Approximately twenty years ago, when Morin was writing the last book of his main work, La Method 6 – Ethics (Editions du Seuil, 2004), he envisaged two outcomes for the current civilizing impasse imposed by the multiple crises of contemporary times. According to him, we could leave History “from above”, through the regeneration of the absolute power of the States, or “to leave from below”, through generalized regression and the “explosion of barbarism a la Mad Max”. However, Morin seems to have already ruled out the first exit, from what we can see from his manifestations in recent years, and indicates that he has surrendered to the predictions of his fellow countryman, Jacques Attali, for whom “Barbarism is most likely. The politician is a cork floating adrift in the storm of passions.”.

Like everything else in life, the uprooting of democracy from patriarchal constraints, discussed here, has its harmful negative aspects, but it also holds redeeming possibilities. If, on the one hand, there are indications that the State is succumbing, leading to a supremacy of market patriarchy, without any institutional mediation, dragging us towards barbarism, on the other hand, there is a latent culture represented by those who no longer feel represented neither by the State nor by the market: the great mass of excluded people with their community initiatives, committed to another way of life and another possible world. This opens up more and more spaces for a new rooting, for the emergence of a high-intensity democracy, which can emerge “from below”, just like the ancient Athenian Agoras, only reformulated for today in order to include those excluded by democracy representation and, mainly, by neoliberalism.

This seems to me to be the democracy in which we should be inspired from now on, since under the conditioning of the patriarchal culture there are no more exits for the current impasses of civilization. However, before that, we will be under the designs of the difficult metamorphosis that is approaching, because it is in it, according to Morin, that resides “ethical hope and political hope”. Then, who knows, we'll find our lost innocence. If there is an “after”!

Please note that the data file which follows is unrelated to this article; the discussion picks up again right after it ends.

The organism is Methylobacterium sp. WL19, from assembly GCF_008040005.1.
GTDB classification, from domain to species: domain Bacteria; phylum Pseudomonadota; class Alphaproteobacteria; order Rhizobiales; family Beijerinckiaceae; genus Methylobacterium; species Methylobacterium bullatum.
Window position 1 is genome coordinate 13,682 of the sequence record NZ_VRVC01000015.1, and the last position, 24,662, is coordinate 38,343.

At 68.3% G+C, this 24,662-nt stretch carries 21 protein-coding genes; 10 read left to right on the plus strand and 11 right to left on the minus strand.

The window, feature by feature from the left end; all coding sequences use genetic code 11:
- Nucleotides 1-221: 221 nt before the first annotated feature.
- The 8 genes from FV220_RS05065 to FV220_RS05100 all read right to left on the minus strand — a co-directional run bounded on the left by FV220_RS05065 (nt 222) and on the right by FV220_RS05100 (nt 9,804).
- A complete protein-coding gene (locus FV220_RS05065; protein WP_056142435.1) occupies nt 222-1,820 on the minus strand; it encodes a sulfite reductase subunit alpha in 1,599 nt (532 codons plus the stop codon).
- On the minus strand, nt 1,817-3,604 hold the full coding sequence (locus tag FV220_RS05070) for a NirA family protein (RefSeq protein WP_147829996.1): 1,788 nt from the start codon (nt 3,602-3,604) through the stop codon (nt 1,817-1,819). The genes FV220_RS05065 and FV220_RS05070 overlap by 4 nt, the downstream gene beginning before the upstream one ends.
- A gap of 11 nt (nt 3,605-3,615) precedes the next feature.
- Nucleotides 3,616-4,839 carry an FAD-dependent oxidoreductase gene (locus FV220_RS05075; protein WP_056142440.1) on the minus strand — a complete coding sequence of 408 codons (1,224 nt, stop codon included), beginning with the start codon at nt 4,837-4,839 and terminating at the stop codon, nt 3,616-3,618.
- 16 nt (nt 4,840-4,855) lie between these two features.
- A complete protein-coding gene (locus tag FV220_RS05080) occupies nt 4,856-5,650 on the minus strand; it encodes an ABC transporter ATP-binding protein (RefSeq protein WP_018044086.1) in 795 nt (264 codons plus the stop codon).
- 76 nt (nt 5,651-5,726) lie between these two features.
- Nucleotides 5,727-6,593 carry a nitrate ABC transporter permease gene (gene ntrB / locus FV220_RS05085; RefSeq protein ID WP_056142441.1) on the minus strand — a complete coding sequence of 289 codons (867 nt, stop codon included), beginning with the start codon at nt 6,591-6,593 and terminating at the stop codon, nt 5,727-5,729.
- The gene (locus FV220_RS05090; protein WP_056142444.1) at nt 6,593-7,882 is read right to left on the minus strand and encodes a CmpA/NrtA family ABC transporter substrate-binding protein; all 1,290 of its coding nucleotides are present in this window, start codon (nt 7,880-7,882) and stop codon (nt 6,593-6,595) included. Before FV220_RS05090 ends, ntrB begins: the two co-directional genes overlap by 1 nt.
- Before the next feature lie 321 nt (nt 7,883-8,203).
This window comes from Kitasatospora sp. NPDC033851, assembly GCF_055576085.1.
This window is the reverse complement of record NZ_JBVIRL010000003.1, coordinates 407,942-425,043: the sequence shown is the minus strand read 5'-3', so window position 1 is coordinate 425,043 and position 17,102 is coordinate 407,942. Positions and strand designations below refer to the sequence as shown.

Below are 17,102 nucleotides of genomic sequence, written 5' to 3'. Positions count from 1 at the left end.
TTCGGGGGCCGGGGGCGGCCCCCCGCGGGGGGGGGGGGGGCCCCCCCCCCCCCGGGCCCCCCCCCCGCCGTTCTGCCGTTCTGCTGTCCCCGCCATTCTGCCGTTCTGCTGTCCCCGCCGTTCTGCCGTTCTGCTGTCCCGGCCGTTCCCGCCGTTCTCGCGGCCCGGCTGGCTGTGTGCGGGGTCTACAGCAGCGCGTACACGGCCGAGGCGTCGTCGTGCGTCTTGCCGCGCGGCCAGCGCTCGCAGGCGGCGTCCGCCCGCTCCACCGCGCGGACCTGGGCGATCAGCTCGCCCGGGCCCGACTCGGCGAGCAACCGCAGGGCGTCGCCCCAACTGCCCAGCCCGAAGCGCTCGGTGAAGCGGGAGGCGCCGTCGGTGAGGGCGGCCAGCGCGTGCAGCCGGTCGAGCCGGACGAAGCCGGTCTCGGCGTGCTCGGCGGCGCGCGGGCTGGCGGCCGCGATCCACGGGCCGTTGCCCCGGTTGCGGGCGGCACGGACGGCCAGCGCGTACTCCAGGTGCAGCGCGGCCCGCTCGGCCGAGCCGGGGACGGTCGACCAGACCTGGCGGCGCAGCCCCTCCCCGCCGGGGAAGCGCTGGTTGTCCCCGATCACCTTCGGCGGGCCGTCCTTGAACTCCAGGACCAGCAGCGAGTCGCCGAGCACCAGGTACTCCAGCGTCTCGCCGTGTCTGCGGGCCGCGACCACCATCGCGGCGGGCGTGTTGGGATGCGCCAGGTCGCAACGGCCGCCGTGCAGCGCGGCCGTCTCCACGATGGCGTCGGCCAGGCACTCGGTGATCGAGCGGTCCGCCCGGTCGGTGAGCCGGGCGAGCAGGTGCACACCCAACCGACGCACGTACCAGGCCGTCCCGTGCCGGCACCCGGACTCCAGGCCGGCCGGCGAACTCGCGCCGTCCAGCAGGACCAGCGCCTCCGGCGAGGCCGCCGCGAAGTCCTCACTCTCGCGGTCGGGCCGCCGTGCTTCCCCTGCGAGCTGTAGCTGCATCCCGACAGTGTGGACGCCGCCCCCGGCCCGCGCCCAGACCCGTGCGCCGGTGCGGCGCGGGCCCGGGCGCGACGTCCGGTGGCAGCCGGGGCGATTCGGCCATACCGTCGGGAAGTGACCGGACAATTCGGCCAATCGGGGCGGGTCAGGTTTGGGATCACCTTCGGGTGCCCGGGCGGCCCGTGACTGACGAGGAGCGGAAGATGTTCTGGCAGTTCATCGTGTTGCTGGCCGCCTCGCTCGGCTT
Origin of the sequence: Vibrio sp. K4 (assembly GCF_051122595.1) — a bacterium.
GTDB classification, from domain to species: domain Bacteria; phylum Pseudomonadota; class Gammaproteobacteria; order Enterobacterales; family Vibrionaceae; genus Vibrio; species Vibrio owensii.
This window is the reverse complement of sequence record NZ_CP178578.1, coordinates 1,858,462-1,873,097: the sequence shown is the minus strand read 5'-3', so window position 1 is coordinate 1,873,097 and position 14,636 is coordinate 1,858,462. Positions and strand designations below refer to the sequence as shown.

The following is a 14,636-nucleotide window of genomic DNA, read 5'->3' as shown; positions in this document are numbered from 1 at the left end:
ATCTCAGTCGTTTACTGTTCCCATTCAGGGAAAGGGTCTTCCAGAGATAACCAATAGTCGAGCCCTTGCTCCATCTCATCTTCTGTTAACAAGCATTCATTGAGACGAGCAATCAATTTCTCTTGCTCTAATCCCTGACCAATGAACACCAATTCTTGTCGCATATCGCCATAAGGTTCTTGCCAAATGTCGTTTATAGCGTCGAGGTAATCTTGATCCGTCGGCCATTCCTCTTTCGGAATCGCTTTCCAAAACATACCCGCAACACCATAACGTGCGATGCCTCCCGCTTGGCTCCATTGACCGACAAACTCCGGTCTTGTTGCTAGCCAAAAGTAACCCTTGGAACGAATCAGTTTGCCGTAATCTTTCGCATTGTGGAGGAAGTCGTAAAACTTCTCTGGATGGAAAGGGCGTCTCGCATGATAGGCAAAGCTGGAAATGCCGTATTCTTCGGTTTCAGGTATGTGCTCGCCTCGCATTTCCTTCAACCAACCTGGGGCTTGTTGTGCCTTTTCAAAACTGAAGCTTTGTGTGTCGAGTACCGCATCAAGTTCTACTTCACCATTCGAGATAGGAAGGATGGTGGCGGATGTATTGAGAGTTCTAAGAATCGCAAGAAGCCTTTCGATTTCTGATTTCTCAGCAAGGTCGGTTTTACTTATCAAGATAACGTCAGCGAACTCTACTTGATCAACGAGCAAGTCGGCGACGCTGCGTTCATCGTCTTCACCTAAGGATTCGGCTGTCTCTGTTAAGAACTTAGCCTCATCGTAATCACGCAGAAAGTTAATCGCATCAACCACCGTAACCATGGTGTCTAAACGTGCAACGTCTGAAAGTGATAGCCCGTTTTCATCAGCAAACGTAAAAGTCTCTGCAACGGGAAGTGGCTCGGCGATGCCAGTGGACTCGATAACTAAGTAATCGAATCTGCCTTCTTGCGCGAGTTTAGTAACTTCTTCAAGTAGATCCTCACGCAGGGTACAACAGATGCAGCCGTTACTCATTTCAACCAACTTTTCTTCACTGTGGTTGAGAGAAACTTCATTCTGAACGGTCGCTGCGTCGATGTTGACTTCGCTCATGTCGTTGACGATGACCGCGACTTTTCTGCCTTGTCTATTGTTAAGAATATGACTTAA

*Antonio Sales Rios Neto is a civil engineer and organizational consultant.

References


ATTALI, Jacques. Nomadism and freedom. Study av. Sao Paulo, vs. 7, no. 17, Apr. 1993. Available at: .

CHAUÍ, Marilena. Brief history of democracy. In: International Seminar Democracy in Collapse? Course “Democracy can be like this: history, forms and possibilities”. São Paulo: Boitempo and Sesc, 2019.

CHAUÍ, Marilena. Neoliberalism: new form of totalitarianism. Available in: .

HOBSBAWM, Eric. Age of extremes: the short twentieth century: 1914-1991. Translation: Marcos Santarrita. 2nd ed. São Paulo: Companhia das Letras, 1995.

LA BOETIE, Étienne. Discourse on Voluntary Servitude (1549). LCC Electronic Publications, 2006. Available at: .

LEVITSKY, Steven & ZIBLATT, Daniel. How democracies die. Translation: Renato Aguiar. 1st ed. Rio de Janeiro: Zahar, 2018.

MARIOTTI, Humberto. The passions of the ego: complexity, politics and solidarity. São Paulo: Palas Athena, 2000.

MATURANA, Humberto R. Matristic and patriarchal conversations. In: ______; VERDEN-ZÖLLER, G. Loving and playing: forgotten human foundations. Translation by Humberto Mariotti and Lia Diskin. São Paulo: Palas Athena, 2004.

MESZÁROS, István. Interview with Boitempo Editorial, April 22, 2015. Available at: .

MORIN, Edgar. Interview with Alice Scialoja, published by Avvenire, April 15, 2020. Translation: Luisa Rabolini. Available in: .

MORIN, Edgar. Method 6: ethics. Translation: Juremir Machado da Silva. 3rd ed. Porto Alegre: Sulina, 2007.

SINGER, Andrew. Stealthy authoritarianisms. Available in: .

See this link for all articles

10 MOST READ IN THE LAST 7 DAYS

______________

AUTHORS

TOPICS

NEW PUBLICATIONS